“Texas continues surging emergency response resources to fight rapidly expanding wildfires that are impacting Texans and communities across the state,” Abbott said in a press release. “By removing barriers to help Texans swiftly respond to this crisis, we will be able to serve more communities across our state that are being affected by these devastating wildfires.”

The temporary suspensions are granted to the extent the rules and requirements prevent, hinder or delay the state’s ongoing response and recovery. They are limited to counties in the governor’s disaster declaration.

Video captures sheer scale of smoke clouds from the Texas wildfires

A weather-watcher caught on camera the mind-boggling size of the smoke clouds generated by the wildfires in Texas yesterday.

Jeff Bartlett said on X: “You really can’t imagine the scale. Wide-angle video just doesn’t capture what you can see in person.”

Deadly Texas wildfires, just 3% contained, scorch 1 million acres

Morgan Chesky

CANADIAN, Texas — As record wildfires continue to rage in Texas, a woman was killed after authorities say flames overtook her truck. The Smokehouse Creek Fire has now scorched more than 1 million acres. NBC’s Morgan Chesky reports for “TODAY.”

Fires smolder along a highway in Canadian, Texas

Max Butterworth

A small fire burns along Highway 33 outside Canadian, Texas, yesterday as a remnant of the Smokehouse Creek Fire in Hemphill County.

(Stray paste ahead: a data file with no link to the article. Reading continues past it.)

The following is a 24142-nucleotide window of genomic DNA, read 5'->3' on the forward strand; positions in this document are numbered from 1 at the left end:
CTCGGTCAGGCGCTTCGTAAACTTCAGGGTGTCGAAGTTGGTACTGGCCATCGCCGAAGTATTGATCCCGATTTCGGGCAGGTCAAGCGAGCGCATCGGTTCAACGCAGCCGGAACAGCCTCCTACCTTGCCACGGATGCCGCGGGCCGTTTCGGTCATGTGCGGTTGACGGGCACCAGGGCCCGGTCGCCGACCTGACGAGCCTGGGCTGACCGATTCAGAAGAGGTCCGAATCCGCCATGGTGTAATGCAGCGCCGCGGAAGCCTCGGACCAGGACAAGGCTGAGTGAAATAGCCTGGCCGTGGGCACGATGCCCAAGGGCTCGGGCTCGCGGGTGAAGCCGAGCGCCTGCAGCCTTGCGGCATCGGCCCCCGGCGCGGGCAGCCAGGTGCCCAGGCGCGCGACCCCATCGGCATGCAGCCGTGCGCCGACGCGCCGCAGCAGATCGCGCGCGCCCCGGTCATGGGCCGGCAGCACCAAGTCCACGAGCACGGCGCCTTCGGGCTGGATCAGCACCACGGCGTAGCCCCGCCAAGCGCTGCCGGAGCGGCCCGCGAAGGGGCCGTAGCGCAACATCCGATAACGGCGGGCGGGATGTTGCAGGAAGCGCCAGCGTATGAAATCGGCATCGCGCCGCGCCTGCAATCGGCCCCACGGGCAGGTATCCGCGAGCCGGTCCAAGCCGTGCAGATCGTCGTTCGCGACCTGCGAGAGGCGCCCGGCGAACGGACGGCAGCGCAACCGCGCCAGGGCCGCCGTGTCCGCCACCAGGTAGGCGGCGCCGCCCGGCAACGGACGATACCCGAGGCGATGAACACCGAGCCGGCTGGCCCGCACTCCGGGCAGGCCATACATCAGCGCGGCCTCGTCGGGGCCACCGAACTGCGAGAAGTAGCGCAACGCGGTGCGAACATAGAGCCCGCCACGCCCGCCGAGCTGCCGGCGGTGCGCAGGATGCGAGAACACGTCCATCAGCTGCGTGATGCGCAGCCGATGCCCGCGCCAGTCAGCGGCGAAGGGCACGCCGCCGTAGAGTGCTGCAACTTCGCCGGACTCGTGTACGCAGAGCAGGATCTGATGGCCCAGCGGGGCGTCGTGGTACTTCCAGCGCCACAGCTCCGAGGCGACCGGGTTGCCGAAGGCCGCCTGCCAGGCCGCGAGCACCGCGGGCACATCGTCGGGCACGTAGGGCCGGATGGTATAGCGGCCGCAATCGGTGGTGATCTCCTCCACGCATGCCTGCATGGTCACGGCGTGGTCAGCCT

Michael Cuviello / USA Today Network via Reuters

U.S. Agriculture Department arranges meetings for affected farmers and ranchers

Anyone involved with agricultural businesses and has been affected by the Texas wildfires has been invited to two public meetings next week by the U.S. Agriculture Department.

The meetings are for “ranchers, livestock producers and landowners that have experienced loss of forage, agricultural improvements [and] infrastructure, and livestock due to the recent wildfires,” an USDA notice said.

The first meeting is at Hemphill County Exhibition Center in Canadian on Tuesday at 1.30 p.m., while the second is on Wednesday at the Amarillo National Bank branch in Borger at 1.30 p.m.

Various initiatives, including some set up by local businesses, have already provided feed and fencing to stricken farmers.

Displaced Texans offered housing in new initiative